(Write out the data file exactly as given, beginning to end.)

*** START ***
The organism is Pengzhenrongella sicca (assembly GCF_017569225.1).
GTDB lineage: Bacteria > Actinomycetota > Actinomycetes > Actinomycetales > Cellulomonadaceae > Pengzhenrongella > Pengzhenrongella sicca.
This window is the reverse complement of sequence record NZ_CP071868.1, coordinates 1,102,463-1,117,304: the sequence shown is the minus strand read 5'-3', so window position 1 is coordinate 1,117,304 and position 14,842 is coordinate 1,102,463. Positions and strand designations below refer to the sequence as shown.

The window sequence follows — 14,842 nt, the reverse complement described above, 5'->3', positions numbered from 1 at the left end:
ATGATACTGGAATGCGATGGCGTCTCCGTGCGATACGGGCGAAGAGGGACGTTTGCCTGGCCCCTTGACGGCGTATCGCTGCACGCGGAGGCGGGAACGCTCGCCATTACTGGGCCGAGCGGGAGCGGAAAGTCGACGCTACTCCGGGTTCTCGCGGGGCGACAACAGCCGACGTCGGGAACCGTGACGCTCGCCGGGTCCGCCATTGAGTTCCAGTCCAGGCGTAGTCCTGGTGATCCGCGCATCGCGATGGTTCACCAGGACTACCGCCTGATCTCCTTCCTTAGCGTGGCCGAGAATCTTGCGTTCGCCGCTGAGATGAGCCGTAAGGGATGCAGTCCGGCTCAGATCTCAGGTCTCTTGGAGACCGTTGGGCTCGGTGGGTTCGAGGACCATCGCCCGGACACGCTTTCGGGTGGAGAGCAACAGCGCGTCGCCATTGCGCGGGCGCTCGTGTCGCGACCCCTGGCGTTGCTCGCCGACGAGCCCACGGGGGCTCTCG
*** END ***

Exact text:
The organism is Pengzhenrongella sicca (assembly GCF_017569225.1).
GTDB lineage: Bacteria > Actinomycetota > Actinomycetes > Actinomycetales > Cellulomonadaceae > Pengzhenrongella > Pengzhenrongella sicca.
This window is the reverse complement of sequence record NZ_CP071868.1, coordinates 1,102,463-1,117,304: the sequence shown is the minus strand read 5'-3', so window position 1 is coordinate 1,117,304 and position 14,842 is coordinate 1,102,463. Positions and strand designations below refer to the sequence as shown.

The window sequence follows — 14,842 nt, the reverse complement described above, 5'->3', positions numbered from 1 at the left end:
ATGATACTGGAATGCGATGGCGTCTCCGTGCGATACGGGCGAAGAGGGACGTTTGCCTGGCCCCTTGACGGCGTATCGCTGCACGCGGAGGCGGGAACGCTCGCCATTACTGGGCCGAGCGGGAGCGGAAAGTCGACGCTACTCCGGGTTCTCGCGGGGCGACAACAGCCGACGTCGGGAACCGTGACGCTCGCCGGGTCCGCCATTGAGTTCCAGTCCAGGCGTAGTCCTGGTGATCCGCGCATCGCGATGGTTCACCAGGACTACCGCCTGATCTCCTTCCTTAGCGTGGCCGAGAATCTTGCGTTCGCCGCTGAGATGAGCCGTAAGGGATGCAGTCCGGCTCAGATCTCAGGTCTCTTGGAGACCGTTGGGCTCGGTGGGTTCGAGGACCATCGCCCGGACACGCTTTCGGGTGGAGAGCAACAGCGCGTCGCCATTGCGCGGGCGCTCGTGTCGCGACCCCTGGCGTTGCTCGCCGACGAGCCCACGGGGGCTCTCG